Language of research
A project on translation issues in qualitative research sparked fierce debate this summer. Allen Cooper explains why he feels language is the key to a culture
As someone who can spend a fair amount of time looking for moderators in Angola or wondering how best to organise depth interviews on human rights in Iran, I was intrigued to read recent AQR Networker exchanges concerning a project on issues of translation in qualitative research.
The more I read, the more they became relevant. Data collection in one language and presentation in another, translating cultural differences, who should translate what in the course of a qualitative project all are pertinent to my work as a researcher, and to my background in modern languages.
Equally interesting was the response. There was much sympathy from those active in international research, plus interesting but depressing anecdotes about the consequences of not making proper allowance for language issues. I also detected the occasional inference that language and translation issues were not really a problem.
By contrast, I see a language as the key to a culture, which may function in very different ways to our own. It gives insights into how people conceptualise the world around them, and expression to their view of that world and their place within it.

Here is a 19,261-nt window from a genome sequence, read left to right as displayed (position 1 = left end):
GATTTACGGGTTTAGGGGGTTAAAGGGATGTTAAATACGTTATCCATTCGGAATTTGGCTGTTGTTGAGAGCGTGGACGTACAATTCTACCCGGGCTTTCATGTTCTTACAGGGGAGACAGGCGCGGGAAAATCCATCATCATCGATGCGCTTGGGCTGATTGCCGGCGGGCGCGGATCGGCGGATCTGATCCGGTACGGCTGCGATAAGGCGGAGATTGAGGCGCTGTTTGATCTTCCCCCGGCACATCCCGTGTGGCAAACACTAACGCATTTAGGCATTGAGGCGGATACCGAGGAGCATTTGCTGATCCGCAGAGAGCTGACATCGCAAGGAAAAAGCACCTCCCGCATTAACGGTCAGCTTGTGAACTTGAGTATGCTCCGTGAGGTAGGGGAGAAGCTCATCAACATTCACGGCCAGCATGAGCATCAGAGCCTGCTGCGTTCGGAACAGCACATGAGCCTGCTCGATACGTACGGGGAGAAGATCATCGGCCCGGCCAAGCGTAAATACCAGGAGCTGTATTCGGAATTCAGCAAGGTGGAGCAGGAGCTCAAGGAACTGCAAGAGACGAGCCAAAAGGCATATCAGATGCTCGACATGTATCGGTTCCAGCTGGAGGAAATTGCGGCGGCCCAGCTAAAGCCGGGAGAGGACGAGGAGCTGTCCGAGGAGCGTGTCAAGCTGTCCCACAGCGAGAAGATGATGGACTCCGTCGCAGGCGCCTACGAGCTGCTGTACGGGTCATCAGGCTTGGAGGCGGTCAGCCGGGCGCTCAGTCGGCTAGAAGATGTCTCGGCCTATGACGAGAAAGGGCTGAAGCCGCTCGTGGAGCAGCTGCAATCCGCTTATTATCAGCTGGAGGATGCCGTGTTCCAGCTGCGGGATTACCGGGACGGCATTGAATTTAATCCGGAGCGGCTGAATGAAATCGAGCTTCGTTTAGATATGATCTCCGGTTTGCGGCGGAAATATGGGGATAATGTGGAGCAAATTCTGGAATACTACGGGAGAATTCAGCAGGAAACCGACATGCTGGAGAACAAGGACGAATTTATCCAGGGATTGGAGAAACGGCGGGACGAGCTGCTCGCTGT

I'm sure many of us have seen instances where inadequate translation can reduce serious ideas to subjects of derision. The result, whether this be over-reliance on automated translation or the assertion that anyone can translate or interpret if they know a little of the language, is the same: the point can be well and truly missed.
Those exchanges rightly made the point that interpretation, not just translation, is key. That's fine if you are in a position to interpret your raw material yourself, but much more difficult when you are reliant on third parties for your understanding of what is going on.
When I'm working with Albanians or Bengalis, whose languages I don't understand, I have to know what to make of the translated transcripts. I've seen enough to know that, had I not been there, my understanding would have been very different on the basis of the printed material alone. I can't always get to see all the groups I commission, so I need to be sure that the translation is properly done. Only then can I begin to interpret.
For many of us, it is perhaps a misfortune to have been brought up speaking the world's principal lingua franca, since it can easily desensitise us to crucial cultural differences. And with AS/A2 entries in modern languages in sharp decline, things don't look set to improve.
Translation issues will not go away, and will remain central to proper and meaningful interpretation of our international data.
This article was first published in InBrief magazine, November 2002
Copyright © Association for Qualitative Research, 2002